Photocatalytic activity of exfoliated graphite–TiO2 nanoparticle composites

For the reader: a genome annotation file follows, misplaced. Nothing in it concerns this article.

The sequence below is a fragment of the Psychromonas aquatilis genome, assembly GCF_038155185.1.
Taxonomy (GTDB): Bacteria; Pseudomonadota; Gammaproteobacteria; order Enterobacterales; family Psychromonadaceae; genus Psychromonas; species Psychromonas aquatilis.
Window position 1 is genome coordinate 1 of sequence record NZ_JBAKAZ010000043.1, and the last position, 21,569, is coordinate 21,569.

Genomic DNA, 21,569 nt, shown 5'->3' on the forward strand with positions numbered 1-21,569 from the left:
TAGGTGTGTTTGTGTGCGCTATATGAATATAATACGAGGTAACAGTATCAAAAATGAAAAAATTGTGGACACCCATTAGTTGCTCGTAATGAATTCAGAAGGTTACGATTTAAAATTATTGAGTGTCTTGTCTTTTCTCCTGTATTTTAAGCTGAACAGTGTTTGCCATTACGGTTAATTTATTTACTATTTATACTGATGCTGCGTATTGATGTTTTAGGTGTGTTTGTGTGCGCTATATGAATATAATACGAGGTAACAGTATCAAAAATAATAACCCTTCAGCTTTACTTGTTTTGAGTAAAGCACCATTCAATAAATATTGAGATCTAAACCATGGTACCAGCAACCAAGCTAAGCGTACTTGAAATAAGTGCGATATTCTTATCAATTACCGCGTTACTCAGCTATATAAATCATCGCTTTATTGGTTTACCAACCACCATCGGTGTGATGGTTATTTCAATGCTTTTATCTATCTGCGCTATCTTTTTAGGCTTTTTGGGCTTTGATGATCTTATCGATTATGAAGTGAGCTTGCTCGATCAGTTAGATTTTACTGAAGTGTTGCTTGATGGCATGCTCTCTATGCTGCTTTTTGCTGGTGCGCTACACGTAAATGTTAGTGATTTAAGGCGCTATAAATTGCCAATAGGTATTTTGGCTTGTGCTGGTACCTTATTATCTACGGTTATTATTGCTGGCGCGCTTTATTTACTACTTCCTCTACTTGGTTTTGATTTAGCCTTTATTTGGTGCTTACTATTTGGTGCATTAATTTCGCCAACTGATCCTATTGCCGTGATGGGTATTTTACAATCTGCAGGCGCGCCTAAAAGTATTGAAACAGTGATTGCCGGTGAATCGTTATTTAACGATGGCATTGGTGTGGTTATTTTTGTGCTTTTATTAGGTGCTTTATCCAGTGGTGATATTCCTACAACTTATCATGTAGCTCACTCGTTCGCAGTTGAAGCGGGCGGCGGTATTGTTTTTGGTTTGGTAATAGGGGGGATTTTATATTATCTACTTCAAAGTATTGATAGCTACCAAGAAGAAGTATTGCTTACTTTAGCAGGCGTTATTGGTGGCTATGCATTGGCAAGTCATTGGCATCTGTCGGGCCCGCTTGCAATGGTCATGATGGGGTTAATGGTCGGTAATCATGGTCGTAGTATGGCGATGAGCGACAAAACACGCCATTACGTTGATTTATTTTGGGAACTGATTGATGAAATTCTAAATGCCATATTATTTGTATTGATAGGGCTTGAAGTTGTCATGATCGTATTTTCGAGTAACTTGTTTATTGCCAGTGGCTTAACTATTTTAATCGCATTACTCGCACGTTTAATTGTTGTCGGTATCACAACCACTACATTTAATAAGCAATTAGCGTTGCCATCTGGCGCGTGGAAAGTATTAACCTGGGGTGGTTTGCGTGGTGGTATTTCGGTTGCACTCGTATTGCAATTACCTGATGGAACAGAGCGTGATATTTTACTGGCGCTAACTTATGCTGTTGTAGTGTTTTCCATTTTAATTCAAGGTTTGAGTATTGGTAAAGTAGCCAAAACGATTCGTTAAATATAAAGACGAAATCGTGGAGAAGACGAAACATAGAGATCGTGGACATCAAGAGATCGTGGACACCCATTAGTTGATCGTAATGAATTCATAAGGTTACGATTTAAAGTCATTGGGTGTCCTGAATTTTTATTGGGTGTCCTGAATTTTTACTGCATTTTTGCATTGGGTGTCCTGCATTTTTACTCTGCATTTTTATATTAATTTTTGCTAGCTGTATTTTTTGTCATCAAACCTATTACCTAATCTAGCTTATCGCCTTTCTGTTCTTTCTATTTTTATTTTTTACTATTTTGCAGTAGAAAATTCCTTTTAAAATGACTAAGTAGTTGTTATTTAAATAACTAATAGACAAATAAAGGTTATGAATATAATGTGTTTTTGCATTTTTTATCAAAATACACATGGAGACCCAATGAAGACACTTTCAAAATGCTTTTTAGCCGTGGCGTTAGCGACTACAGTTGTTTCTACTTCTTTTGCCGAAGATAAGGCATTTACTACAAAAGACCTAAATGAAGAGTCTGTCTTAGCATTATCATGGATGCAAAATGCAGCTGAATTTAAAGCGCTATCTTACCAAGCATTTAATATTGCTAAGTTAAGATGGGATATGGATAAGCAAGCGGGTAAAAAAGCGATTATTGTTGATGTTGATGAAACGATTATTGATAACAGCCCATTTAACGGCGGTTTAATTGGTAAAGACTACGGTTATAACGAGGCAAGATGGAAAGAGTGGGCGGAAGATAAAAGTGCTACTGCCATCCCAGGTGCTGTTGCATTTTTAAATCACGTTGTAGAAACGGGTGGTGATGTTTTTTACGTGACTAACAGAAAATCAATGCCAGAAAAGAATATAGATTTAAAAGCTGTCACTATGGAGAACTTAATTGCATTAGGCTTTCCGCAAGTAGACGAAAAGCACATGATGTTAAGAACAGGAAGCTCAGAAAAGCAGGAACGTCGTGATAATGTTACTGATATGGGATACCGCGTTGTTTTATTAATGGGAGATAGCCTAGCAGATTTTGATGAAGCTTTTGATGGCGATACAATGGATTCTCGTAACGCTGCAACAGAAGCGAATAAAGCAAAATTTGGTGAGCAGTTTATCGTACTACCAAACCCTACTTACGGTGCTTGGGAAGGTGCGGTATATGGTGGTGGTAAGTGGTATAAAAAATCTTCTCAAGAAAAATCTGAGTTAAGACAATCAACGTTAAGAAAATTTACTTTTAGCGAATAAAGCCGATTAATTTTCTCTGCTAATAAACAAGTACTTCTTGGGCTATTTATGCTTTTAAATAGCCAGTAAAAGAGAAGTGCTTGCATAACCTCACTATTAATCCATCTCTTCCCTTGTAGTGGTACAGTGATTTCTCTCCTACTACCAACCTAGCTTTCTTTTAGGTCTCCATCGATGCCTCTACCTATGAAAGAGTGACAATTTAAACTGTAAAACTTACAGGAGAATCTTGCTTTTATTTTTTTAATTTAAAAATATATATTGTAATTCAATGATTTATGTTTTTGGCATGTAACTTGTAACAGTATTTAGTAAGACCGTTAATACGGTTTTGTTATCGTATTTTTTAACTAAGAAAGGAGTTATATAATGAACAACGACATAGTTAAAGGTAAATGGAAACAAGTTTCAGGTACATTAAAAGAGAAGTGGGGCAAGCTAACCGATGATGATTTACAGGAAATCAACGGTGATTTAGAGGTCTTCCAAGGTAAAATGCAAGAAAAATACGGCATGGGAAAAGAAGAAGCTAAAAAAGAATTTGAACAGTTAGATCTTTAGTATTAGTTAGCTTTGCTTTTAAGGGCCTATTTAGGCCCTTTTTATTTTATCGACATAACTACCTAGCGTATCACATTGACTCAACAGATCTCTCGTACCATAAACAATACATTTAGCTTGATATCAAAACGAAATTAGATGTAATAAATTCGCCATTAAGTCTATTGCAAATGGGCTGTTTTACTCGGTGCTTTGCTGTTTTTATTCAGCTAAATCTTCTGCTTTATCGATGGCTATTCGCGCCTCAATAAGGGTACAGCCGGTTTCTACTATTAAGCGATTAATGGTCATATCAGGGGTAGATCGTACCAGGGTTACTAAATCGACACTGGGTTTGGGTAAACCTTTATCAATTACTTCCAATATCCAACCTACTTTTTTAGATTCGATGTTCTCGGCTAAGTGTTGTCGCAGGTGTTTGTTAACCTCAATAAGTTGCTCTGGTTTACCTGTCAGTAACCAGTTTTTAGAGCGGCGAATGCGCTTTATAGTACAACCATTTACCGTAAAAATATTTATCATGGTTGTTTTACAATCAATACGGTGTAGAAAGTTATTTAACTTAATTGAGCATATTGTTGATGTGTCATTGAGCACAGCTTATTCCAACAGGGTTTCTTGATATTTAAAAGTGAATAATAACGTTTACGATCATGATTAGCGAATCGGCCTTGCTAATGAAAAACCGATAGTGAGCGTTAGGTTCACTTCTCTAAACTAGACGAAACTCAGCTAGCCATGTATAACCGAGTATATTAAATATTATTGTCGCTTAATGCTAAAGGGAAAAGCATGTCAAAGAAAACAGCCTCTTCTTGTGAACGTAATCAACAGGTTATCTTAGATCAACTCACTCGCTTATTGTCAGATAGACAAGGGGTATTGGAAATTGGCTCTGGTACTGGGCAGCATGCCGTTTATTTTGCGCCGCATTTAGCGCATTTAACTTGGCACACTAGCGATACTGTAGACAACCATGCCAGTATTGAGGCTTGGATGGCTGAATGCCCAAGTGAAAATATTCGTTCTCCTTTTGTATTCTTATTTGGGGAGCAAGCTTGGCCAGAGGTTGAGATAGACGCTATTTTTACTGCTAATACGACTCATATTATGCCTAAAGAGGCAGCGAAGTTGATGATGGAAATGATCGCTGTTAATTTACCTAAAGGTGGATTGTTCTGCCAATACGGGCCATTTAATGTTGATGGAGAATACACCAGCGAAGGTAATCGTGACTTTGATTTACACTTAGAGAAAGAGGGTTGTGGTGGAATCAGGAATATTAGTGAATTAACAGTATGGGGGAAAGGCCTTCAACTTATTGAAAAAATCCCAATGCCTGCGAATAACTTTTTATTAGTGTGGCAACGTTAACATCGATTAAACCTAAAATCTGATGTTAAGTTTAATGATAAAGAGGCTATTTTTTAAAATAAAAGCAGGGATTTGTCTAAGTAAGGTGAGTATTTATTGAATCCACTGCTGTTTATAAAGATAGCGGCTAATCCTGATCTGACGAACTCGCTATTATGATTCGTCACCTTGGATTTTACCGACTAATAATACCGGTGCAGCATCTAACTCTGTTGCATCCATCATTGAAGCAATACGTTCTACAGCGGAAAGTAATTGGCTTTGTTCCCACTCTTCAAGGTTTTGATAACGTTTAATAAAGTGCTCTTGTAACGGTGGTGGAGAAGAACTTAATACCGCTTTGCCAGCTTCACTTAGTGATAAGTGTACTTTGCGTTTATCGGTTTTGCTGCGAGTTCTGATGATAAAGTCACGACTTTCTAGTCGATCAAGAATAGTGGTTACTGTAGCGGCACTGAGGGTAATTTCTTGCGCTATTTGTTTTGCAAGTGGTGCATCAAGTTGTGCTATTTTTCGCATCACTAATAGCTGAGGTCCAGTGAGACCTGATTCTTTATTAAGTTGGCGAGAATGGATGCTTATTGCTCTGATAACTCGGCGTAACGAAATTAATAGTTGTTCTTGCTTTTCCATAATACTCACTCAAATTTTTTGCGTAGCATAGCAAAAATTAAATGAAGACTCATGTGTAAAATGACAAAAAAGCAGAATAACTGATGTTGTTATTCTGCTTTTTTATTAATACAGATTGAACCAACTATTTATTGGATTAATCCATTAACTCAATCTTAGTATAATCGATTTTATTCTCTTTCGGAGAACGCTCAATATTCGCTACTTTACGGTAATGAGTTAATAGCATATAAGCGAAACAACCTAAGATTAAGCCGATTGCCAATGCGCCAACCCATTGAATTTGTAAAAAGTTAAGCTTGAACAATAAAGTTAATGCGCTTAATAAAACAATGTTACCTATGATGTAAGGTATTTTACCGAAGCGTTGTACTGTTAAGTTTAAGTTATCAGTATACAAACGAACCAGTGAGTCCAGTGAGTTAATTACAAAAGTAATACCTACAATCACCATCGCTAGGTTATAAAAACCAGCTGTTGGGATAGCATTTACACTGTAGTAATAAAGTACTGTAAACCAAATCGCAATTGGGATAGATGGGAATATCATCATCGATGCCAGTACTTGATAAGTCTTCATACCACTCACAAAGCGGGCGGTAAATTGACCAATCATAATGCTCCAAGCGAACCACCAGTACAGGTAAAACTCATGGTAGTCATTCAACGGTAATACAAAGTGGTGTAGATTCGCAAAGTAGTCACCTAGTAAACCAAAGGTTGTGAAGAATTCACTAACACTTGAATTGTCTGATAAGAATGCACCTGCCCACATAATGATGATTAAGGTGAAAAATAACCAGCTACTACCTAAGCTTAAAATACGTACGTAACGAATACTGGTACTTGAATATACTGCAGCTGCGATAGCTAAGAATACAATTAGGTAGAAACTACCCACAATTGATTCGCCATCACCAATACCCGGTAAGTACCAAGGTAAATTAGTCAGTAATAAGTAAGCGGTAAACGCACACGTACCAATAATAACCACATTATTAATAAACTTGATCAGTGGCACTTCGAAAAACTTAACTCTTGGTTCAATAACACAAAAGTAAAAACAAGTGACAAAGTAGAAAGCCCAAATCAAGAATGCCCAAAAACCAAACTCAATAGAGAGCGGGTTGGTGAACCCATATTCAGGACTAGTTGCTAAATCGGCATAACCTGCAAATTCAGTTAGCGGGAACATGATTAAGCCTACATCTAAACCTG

We investigate the photocatalytic performance of composites prepared in a one-step process by liquid-phase exfoliation of graphite in the presence of TiO2 nanoparticles (NPs) at atmospheric pressure and in water, without heating or adding any surfactant, and starting from low-cost commercial reagents. These show enhanced photocatalytic activity, degrading up to 40% more pollutants with respect to the starting TiO2-NPs, in the case of a model dye target, and up to 70% more pollutants in the case of nitrogen oxides. In order to understand the photo-physical mechanisms underlying this enhancement, we investigate the photo-generation of reactive species (trapped holes and electrons) by ultrafast transient absorption spectroscopy. We observe an electron transfer process from TiO2 to the graphite flakes within the first picoseconds of the relaxation dynamics, which causes the decrease of the charge recombination rate, and increases the efficiency of the reactive species photo-production.